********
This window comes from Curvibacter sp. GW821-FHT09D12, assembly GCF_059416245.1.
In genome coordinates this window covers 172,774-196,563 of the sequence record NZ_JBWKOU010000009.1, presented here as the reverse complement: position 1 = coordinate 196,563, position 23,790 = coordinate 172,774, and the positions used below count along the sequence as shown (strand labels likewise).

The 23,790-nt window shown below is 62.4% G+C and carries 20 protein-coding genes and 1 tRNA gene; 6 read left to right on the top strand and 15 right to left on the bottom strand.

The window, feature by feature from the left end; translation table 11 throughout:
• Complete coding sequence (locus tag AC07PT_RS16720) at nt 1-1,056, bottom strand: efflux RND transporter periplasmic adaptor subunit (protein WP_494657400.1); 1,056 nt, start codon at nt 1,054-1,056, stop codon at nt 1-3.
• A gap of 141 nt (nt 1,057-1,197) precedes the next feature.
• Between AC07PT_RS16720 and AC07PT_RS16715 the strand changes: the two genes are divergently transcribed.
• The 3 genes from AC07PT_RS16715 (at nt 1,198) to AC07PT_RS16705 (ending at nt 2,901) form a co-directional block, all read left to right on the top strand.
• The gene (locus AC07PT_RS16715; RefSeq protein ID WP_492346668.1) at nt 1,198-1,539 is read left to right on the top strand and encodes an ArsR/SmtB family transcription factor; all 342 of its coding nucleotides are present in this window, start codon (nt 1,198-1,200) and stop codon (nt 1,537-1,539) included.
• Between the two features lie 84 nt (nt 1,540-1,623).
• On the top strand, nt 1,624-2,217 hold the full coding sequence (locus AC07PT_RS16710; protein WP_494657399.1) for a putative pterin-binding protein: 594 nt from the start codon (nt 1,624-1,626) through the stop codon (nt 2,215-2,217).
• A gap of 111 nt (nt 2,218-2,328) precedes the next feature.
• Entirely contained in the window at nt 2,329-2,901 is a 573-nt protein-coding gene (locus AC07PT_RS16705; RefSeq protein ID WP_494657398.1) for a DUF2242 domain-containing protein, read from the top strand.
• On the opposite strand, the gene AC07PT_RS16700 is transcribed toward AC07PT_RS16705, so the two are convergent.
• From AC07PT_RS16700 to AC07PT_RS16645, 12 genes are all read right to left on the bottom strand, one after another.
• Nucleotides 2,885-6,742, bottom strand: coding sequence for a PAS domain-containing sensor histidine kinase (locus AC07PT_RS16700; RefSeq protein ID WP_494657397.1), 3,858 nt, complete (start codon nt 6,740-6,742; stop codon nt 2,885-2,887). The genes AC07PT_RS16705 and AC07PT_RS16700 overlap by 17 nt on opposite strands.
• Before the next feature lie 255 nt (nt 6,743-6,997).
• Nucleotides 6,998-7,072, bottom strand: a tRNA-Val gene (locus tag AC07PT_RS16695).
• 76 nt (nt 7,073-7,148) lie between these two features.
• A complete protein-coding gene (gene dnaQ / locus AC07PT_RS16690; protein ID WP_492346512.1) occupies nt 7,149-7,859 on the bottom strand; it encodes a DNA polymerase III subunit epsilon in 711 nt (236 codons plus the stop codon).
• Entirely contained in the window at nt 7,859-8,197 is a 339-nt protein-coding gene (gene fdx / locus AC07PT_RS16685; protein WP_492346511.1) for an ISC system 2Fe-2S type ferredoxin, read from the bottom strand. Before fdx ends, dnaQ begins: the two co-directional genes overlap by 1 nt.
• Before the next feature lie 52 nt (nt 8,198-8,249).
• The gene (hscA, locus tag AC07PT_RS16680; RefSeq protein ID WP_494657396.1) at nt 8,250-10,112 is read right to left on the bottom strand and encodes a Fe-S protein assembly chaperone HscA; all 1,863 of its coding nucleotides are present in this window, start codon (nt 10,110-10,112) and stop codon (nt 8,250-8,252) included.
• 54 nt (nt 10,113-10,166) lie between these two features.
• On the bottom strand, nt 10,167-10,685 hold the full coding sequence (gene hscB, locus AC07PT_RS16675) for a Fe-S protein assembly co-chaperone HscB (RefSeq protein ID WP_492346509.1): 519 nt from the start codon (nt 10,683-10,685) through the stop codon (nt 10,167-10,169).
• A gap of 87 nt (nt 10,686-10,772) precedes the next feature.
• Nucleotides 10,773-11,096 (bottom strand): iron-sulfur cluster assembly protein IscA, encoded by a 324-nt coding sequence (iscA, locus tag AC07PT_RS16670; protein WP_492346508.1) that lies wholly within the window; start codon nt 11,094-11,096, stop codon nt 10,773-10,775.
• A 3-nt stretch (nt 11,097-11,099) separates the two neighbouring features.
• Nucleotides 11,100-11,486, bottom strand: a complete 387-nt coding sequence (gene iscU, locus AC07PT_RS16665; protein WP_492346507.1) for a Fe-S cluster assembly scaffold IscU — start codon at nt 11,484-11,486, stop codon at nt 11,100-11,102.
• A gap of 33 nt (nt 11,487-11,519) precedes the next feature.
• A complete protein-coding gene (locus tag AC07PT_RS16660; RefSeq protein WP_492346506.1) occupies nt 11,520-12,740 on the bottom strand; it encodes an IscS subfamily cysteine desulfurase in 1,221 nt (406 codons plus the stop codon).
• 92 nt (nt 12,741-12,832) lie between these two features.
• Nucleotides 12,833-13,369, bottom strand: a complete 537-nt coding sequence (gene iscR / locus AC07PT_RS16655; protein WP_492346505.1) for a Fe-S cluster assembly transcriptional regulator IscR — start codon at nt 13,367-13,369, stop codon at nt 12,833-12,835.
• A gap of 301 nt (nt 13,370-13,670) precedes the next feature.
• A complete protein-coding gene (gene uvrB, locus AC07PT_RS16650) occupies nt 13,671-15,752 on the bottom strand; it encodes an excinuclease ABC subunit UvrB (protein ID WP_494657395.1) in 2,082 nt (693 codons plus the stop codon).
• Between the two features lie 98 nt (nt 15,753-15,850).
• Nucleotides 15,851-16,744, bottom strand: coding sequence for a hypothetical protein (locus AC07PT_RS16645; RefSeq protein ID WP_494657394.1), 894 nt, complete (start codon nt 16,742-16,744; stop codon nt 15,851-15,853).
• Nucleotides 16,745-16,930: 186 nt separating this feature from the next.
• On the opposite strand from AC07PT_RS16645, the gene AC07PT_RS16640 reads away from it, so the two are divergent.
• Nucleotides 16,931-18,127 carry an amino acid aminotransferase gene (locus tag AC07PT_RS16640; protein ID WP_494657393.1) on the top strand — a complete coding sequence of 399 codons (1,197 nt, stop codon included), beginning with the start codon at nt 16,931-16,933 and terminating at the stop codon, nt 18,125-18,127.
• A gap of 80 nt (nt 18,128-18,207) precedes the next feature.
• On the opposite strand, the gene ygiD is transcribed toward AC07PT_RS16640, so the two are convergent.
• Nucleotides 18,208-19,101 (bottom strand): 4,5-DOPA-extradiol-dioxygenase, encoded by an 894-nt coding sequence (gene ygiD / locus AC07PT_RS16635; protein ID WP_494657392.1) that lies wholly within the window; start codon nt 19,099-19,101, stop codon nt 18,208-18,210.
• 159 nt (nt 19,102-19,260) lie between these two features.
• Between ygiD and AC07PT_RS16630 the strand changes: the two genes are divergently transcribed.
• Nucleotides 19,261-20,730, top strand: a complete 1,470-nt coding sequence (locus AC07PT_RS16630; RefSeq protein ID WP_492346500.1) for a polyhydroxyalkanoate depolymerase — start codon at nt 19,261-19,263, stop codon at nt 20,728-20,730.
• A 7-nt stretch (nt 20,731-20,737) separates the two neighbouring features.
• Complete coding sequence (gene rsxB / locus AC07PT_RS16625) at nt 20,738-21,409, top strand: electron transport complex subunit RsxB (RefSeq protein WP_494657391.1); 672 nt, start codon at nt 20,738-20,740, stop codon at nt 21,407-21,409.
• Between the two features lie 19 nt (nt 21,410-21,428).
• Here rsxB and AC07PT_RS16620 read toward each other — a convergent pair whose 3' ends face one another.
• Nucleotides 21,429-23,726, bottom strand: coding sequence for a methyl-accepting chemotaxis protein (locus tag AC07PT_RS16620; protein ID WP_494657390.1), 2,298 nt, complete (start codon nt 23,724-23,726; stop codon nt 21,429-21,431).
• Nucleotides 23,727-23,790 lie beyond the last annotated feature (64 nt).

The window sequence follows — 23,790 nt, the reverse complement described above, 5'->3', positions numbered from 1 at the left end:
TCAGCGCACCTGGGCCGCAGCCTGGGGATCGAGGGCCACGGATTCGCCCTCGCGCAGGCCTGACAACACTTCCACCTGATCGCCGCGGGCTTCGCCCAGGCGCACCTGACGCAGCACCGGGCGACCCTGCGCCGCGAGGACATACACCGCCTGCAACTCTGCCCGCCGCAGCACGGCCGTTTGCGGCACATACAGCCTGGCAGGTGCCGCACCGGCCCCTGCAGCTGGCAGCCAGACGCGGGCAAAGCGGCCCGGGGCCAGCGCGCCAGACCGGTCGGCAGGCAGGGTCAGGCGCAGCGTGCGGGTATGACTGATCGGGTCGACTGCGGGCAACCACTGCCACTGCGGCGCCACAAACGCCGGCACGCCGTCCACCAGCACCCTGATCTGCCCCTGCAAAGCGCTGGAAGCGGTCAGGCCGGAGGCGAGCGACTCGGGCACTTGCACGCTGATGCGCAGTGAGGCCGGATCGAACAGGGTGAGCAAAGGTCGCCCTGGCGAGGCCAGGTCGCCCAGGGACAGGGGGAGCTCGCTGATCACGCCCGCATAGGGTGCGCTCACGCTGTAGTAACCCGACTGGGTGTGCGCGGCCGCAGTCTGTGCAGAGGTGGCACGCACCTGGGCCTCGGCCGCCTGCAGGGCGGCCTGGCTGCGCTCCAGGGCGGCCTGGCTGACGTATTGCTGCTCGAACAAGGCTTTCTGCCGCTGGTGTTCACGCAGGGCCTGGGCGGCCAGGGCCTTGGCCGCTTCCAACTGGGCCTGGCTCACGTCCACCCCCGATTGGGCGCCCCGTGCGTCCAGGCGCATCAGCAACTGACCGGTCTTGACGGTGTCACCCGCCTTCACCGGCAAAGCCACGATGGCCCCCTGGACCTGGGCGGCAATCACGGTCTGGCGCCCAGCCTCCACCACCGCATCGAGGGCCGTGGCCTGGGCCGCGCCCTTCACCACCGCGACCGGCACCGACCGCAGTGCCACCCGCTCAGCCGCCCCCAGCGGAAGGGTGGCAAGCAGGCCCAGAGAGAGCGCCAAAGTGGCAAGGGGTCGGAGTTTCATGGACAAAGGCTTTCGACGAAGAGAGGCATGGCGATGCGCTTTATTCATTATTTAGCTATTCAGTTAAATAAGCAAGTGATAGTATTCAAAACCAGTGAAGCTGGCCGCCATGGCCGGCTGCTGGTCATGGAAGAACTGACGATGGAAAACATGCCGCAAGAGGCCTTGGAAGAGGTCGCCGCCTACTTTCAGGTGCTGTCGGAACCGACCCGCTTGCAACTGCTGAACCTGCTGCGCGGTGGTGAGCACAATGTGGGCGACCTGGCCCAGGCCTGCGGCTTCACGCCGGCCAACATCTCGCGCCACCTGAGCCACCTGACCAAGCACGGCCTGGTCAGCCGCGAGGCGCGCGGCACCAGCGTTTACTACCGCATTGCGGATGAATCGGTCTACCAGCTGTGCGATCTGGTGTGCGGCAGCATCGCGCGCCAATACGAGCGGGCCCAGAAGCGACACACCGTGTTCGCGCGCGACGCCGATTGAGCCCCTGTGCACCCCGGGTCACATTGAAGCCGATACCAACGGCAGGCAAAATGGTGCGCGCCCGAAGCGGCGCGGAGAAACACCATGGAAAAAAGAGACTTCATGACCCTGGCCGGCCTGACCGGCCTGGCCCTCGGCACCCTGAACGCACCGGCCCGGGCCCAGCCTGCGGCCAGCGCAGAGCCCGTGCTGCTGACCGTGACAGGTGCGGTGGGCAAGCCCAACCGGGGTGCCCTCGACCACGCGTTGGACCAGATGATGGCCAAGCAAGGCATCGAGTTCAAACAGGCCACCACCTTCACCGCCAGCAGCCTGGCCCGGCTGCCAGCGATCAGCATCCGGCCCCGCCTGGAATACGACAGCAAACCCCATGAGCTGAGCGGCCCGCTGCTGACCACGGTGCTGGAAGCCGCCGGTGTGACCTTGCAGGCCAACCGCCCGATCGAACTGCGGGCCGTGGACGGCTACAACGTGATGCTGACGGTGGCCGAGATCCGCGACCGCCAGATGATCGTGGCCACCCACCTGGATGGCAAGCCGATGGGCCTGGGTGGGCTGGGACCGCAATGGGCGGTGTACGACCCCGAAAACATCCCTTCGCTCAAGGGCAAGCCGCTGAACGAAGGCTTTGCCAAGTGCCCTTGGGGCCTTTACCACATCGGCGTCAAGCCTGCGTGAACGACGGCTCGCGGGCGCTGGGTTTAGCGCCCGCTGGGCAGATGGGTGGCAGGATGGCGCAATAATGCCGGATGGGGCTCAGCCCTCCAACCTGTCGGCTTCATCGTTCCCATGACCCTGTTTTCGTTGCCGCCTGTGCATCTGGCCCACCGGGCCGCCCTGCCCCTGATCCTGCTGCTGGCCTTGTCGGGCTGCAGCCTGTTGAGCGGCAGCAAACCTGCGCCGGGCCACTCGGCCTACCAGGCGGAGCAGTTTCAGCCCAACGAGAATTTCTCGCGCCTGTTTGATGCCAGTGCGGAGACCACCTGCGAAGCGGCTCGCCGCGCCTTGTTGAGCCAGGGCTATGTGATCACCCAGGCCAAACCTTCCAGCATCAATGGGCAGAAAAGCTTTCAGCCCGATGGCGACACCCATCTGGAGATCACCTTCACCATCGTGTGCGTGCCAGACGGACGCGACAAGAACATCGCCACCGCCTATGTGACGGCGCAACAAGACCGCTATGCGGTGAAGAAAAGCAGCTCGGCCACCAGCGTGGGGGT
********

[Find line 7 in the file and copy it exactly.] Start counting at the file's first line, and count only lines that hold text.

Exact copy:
• Between AC07PT_RS16720 and AC07PT_RS16715 the strand changes: the two genes are divergently transcribed.